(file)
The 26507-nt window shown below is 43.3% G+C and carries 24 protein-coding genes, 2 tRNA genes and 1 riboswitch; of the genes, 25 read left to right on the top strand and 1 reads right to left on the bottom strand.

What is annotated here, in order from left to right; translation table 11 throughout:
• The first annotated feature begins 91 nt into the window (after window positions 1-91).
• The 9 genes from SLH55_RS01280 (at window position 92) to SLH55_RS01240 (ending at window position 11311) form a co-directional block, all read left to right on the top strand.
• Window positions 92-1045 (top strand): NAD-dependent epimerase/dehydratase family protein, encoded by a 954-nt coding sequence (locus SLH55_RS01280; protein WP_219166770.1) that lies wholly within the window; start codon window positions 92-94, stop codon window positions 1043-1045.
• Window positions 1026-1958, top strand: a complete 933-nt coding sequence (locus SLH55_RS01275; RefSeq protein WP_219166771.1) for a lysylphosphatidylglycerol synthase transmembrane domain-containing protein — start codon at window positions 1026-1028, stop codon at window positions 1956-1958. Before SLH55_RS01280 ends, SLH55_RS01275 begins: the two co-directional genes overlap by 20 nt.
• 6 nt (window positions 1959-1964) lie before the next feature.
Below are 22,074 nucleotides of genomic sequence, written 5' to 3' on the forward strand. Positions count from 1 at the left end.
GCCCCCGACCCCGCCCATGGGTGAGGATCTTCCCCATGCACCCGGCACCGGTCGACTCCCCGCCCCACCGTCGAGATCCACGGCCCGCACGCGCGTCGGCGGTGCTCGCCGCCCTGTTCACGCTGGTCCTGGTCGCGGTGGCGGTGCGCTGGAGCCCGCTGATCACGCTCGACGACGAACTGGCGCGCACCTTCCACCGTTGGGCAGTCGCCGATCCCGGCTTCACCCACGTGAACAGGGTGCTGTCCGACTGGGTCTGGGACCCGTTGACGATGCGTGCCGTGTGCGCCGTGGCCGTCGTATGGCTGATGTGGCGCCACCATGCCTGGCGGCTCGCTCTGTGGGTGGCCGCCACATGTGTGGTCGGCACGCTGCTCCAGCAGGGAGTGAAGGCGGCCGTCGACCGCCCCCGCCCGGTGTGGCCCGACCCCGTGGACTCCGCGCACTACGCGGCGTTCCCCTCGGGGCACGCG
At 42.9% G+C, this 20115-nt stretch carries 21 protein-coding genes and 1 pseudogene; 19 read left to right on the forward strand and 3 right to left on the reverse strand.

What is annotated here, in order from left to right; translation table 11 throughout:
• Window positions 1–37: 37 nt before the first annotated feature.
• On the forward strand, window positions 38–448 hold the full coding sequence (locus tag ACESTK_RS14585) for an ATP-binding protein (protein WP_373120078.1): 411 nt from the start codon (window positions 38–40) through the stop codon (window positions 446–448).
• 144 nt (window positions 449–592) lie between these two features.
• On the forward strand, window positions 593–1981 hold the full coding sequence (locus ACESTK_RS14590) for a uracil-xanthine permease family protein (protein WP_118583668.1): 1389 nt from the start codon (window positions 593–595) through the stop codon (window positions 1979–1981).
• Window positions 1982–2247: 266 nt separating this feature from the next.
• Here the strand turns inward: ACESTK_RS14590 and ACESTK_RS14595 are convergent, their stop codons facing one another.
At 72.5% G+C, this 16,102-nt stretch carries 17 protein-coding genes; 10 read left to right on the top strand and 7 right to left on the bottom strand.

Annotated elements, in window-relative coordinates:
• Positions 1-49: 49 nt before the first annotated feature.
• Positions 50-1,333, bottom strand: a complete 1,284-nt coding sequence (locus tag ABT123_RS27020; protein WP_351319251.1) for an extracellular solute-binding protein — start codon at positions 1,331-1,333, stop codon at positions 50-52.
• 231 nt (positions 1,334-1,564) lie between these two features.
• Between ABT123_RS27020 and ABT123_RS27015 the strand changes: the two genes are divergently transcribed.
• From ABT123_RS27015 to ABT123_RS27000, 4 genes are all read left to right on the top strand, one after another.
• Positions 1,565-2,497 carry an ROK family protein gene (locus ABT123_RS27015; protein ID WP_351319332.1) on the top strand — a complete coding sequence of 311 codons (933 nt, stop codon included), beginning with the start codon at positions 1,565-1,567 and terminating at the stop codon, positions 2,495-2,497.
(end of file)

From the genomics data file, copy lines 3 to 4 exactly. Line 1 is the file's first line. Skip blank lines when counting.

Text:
• The first annotated feature begins 91 nt into the window (after window positions 1-91).
• The 9 genes from SLH55_RS01280 (at window position 92) to SLH55_RS01240 (ending at window position 11311) form a co-directional block, all read left to right on the top strand.